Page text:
It has been a whirlwind eight days for the 21-year-old neo-pro. Early in the 184km stage 3 - the race's toughest day - his twin brother and designated Orica leader, Simon, crashed and broke his collarbone. Adam immediately assumed the mantle of team leader and as race approached the summit finish that day, he was the only rider capable of following Rein Taaramae's (Cofidis) powerful attack. Though the Estonian road champion gapped Yates at the line, it was only by six seconds.
And on stage 6, it was Yates' turn to put the pressure on his rival. Showing impressive explosiveness, he attacked late on the final climb to the House of the Virgin Mary above Ephesus, and, despite a desperate chase from Taaramae, Yates claimed the seven seconds he needed to pull on the race's turquoise jersey.
It's been a highly assured performance for one so young. Just last year, however he took three stage podiums at the U23 Tour de l'Avenir and finished second overall. Yet Yates is determined to keep a lid on his ambitions and expectations. No matter how good today's result is and what it may indicate for the future, he's going to take his neo-pro season "day by day."
He's scheduled to start the Tour of California next week, but "I'm not sure who [from the team] is going," he admitted in the press conference after today's stage.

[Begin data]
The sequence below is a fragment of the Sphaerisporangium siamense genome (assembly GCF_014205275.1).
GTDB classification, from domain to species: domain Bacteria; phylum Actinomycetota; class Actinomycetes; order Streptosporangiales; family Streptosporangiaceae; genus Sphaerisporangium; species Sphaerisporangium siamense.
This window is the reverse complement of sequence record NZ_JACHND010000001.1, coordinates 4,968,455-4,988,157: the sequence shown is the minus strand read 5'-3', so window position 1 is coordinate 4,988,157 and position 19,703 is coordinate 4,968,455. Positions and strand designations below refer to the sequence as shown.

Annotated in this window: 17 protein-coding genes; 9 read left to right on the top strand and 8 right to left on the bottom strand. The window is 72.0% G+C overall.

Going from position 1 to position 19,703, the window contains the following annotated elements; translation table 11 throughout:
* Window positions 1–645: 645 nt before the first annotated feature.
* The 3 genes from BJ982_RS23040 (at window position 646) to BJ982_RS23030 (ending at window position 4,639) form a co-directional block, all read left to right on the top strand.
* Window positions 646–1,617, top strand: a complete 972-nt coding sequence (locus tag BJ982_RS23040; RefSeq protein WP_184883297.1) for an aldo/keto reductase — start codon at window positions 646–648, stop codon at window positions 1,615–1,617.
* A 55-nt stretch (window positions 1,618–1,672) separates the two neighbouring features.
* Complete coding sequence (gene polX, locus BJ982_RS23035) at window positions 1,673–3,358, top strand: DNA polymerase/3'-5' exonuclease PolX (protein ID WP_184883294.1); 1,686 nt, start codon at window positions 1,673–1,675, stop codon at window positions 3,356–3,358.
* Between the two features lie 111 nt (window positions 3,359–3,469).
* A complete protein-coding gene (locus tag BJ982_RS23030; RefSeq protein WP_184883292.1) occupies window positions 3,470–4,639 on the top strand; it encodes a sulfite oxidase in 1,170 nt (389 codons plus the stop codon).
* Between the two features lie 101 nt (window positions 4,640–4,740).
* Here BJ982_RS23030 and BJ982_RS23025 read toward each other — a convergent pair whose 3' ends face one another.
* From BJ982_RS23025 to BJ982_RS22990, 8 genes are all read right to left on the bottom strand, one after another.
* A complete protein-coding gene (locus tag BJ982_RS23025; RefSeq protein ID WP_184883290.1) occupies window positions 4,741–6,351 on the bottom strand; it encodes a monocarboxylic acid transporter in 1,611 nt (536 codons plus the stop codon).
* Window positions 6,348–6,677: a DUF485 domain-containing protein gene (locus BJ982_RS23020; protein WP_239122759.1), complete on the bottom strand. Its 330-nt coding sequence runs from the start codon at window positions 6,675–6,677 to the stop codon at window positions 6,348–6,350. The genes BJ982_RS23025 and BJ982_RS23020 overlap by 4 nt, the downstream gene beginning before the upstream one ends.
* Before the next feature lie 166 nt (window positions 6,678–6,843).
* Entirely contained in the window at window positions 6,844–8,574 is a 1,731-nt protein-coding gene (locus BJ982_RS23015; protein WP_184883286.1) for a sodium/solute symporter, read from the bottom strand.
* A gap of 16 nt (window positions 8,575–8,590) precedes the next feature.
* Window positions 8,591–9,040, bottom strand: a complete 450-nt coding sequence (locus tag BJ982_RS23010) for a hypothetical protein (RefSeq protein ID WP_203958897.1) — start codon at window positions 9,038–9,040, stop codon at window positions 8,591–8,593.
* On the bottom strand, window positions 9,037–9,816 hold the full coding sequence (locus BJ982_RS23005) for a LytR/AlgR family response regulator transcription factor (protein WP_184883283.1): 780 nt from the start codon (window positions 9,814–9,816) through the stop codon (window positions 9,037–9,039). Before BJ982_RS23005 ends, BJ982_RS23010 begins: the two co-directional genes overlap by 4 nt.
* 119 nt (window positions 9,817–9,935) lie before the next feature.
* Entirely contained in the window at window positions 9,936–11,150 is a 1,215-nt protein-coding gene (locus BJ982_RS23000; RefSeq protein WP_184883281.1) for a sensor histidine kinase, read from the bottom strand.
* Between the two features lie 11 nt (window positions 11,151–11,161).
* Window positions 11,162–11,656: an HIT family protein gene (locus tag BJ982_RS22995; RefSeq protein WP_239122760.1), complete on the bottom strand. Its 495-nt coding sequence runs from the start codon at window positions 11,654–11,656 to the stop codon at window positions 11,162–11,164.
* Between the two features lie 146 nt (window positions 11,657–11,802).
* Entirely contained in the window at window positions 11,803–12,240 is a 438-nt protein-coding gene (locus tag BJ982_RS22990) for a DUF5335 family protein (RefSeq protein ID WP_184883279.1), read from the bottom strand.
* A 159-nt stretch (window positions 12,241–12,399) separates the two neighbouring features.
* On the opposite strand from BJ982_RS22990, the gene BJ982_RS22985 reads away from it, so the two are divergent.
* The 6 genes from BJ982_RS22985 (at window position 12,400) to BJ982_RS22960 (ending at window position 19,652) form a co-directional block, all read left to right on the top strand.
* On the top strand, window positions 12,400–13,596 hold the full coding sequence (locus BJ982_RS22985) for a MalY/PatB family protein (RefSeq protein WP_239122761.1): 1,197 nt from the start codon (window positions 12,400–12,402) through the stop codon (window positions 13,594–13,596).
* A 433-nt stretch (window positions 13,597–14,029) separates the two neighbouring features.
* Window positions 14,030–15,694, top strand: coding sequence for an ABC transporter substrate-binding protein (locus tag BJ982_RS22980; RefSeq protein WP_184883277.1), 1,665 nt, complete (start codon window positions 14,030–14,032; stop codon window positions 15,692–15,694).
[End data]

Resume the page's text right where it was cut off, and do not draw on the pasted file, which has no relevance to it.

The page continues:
"I might be working or going for a stage win. I'm young and not really going for any targets. I go into races looking for an opportunity and if an opportunity comes around I'll pick it up," he said.
Nor will he allow his mind to wander to what races he may set his mind to. "You've got to be realistic and hopefully if I improve like I want to and I put the hard training in, who knows?"
While he had no qualms being the protected leader out on the road - "you don't really do anything until the last couple of kilometres," he modestly dissembled - it's the media commitment he disliked. "You guys got a lot of questions and I don't know what to say sometimes," he said candidly.
There'll be time for him to grow into that role. And he may end up sharing the limelight with his brother, Simon. "I would say we're pretty similar riders," Adam said. "He was going really well after Tour of the Basque Country so he was the choice to be leader.
"Every time he's going for a stage or the overall, I'll be there or there abouts so we've always got a plan B when we ride together," he said.
But for now, Yates said he hopes his form will hold a while longer. "I knew I had some pretty decent form coming into this race and when you're going well - you've always got a chance. Hopefully, in the next few weeks, the form will continue and hopefully I can keep winning," he said.